Meghann Says

I’m keeping your brother in my thoughts.

I want to hear more about what you are reading. We’re home(pre)schooling as well (and we plan to homeschool once J & A are school aged) and I always like to hear about what other families are doing.

And I’ve been getting a girl vibe from you for a while now. My accuracy when I get a “vibe” is ridiculous; I’ve been wrong once in fifteen years. Heh.

Home/pre/schooling-wise, I’ve only read three books, and they have quite a bit in common: Basic Montessori: Learning Activities for Under-Fives, Teaching Montessori in the Home: The Pre-School Years, and Teach Me to Do It Myself: Montessori Activities for You and Your Child. I’d be interested to hear any recommendations, absolutely including non-Montessori stuff—that’s just a place I know I want to explore philosophically. I like the Montessori idea of letting the child dictate to a greater or lesser extent what s/he’ll learn (hereafter “he,” since I’ve got a Joey in mind); since I don’t have to worry about meeting any kind of official standards for learning, there’s no problem with letting Joey go as far as he can in one direction while ignoring another for as long as it suits him. I don’t want to homeschool once the kids are school-aged—six, to my way of thinking—because I want the kiddos exposed to a wide variety of people and ideas, much wider than I can manage myself even with outings and friends. I don’t have a clear list in mind of things I’d like the Snerks to learn before we send him to school; if he gets to kindergarten and can’t count or recite the alphabet, well, I hear kindergarten is an excellent place to learn those things. I’m concerned with figuring out how not to let my own preferences—for the practical stuff like cooking, gardening, and woodworking, as well as colors and books and sensorial stuff, and away from math or geography—steer what we do. I plan to give Joey choices, of course, but I select those choices in the first place. That’s certainly one reason for wanting to put him into school when he’s six.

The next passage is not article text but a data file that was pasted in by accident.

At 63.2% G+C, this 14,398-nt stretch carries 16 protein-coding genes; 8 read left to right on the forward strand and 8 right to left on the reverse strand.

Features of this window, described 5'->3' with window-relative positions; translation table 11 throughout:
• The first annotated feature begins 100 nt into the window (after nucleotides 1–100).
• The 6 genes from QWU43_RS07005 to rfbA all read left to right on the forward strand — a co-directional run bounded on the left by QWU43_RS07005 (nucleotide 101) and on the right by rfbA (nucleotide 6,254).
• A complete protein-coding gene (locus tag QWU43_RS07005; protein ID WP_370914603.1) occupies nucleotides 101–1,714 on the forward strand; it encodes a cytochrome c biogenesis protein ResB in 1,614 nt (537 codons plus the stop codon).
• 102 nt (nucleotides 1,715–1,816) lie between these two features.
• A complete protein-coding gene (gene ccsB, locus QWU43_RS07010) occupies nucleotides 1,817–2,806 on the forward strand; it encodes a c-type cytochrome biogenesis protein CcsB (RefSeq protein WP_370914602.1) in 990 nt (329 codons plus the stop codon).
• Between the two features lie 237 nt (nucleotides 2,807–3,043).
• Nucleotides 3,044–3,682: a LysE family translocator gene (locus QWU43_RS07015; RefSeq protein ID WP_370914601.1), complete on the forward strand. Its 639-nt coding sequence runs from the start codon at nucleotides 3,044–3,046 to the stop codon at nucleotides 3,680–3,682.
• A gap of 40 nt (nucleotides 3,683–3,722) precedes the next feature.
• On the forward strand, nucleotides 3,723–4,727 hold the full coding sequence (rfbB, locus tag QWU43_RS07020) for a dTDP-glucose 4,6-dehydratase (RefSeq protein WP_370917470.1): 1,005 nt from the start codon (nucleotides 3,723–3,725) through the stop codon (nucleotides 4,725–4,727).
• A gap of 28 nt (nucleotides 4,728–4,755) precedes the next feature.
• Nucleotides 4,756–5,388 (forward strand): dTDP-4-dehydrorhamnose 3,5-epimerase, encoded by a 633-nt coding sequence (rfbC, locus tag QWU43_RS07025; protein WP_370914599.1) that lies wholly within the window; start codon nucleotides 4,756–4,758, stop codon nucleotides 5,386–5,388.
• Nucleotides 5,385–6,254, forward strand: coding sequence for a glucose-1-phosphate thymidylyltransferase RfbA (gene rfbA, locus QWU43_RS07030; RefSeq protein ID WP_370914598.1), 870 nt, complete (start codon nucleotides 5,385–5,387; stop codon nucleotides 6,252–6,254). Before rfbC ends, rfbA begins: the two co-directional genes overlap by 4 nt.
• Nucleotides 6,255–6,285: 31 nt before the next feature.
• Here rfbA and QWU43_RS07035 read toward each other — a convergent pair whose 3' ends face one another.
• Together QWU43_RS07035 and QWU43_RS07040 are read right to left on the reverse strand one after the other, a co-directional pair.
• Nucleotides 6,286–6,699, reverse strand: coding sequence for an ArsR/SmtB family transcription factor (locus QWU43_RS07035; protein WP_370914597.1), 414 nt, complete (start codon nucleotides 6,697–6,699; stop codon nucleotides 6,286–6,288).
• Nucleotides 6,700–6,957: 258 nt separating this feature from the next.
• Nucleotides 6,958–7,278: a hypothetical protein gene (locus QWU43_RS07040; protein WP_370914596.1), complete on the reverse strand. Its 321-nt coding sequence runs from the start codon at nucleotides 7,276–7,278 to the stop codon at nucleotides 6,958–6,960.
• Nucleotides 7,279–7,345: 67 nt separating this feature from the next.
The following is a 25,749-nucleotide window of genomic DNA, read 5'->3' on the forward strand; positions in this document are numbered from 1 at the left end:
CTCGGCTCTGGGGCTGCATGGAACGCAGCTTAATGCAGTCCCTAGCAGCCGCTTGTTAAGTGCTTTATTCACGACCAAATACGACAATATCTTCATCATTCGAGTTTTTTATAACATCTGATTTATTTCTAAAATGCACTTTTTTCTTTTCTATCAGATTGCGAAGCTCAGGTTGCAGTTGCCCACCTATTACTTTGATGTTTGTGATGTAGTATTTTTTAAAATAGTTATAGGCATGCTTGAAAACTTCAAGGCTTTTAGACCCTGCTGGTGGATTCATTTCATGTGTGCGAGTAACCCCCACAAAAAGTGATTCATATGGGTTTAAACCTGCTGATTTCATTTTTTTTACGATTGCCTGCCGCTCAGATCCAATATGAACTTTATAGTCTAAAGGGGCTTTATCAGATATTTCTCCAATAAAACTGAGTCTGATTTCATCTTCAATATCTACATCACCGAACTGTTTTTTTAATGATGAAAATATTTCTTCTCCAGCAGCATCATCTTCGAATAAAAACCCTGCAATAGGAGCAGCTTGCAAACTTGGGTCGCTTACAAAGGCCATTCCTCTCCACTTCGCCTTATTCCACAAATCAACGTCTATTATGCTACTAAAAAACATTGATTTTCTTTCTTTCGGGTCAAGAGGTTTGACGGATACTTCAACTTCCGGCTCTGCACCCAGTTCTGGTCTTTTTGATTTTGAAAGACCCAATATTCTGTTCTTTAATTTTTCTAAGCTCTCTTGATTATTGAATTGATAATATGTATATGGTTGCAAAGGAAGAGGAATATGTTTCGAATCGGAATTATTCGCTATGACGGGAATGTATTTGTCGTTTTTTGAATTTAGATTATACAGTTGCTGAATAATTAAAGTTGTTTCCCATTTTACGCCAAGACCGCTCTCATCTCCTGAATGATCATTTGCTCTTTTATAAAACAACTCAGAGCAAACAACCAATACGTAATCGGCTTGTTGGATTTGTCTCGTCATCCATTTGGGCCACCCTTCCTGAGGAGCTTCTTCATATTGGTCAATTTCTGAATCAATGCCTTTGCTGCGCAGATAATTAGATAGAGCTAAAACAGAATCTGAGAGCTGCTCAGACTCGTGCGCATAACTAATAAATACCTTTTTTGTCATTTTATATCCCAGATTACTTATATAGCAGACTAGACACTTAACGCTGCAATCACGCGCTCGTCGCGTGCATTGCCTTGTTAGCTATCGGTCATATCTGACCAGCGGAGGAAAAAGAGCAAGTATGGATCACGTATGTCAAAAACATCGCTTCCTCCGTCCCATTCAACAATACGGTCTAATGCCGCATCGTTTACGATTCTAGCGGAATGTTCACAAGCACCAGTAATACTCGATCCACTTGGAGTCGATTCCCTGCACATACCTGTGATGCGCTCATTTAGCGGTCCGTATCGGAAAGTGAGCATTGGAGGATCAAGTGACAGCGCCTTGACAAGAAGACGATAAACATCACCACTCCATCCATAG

I’m (perhaps obviously) not going to do genuine and hardcore Montessori—I’m still working up my tentative plan (right now I’m planning to start when Joey is two, but if he doesn’t seem ready, I’ll leave it until January 2013), but I’m pretty sure that I want to incorporate a different (additional) kind of “sensorial” activity: things from and similar to those on this list. Joey is a very physical kid, and I’ve already needed to start finding ways for him to express that beyond trying to climb into the fireplace or break the dvd player. I pulled out the ball pit that was supposed to be a 2012 Christmas present a few days ago because Joey’s just so full of go and so frustrated that we don’t go to the park twice a day. So far, it seems like he’s finding enjoyable and useful. It’s been kind of a rough week for him, exacerbated by a nap strike, and I’ll take all the help I can get.

My brother isn’t doing well; I’ll write about that separately and soon. We keep getting new bits of good and bad news, but not enough good news. My father is going out to see him in a couple of days, and I’m sending snickerdoodles with him, since my brother says he’s craving them.

4 thoughts on “Meghann Says

  1. I’m so sorry to hear your brother isn’t improving 😦 continued thoughts and prayers. I’m glad Joey will get to visit him. His adorable smile is sure to lift your brother’s spirits.

  2. I’m so sorry about your brother–that’s good that your dad’s visiting him. I love the sound of what you have planned for Joey.

  3. I’ve been meaning to reply to this post for ages now – do you have any idea how startling it is to see your name pop up in a title on your blog reader?? 🙂

    I love your book list. I have Montessori Play & Learn, which I got secondhand from a homeschool swap list. Most of my resources are more Waldorf-y. I think my approach is somewhere near where the two intersect – I love the arts- and nature-based aspects of Waldorf, with its emphasis on creative play, but I also love the practical nature of Montessori. So my children *pretend* to work in their play kitchen but they also *actually* help me work in the real kitchen.

    Have you seen the Montessori supplies Web site? It’s http://www.forsmallhands.com. I love it; things are very reasonably priced and everything is child-sized and – most importantly – *real*. Real, heavy-duty child-sized yard tools and housekeeping tools, etc. – not cheap plastic “play” ones.

    Still keeping your family & your brother in my thoughts. xo

Leave a Reply

Fill in your details below or click an icon to log in:

WordPress.com Logo

You are commenting using your WordPress.com account. Log Out /  Change )

Google photo

You are commenting using your Google account. Log Out /  Change )

Twitter picture

You are commenting using your Twitter account. Log Out /  Change )

Facebook photo

You are commenting using your Facebook account. Log Out /  Change )

Connecting to %s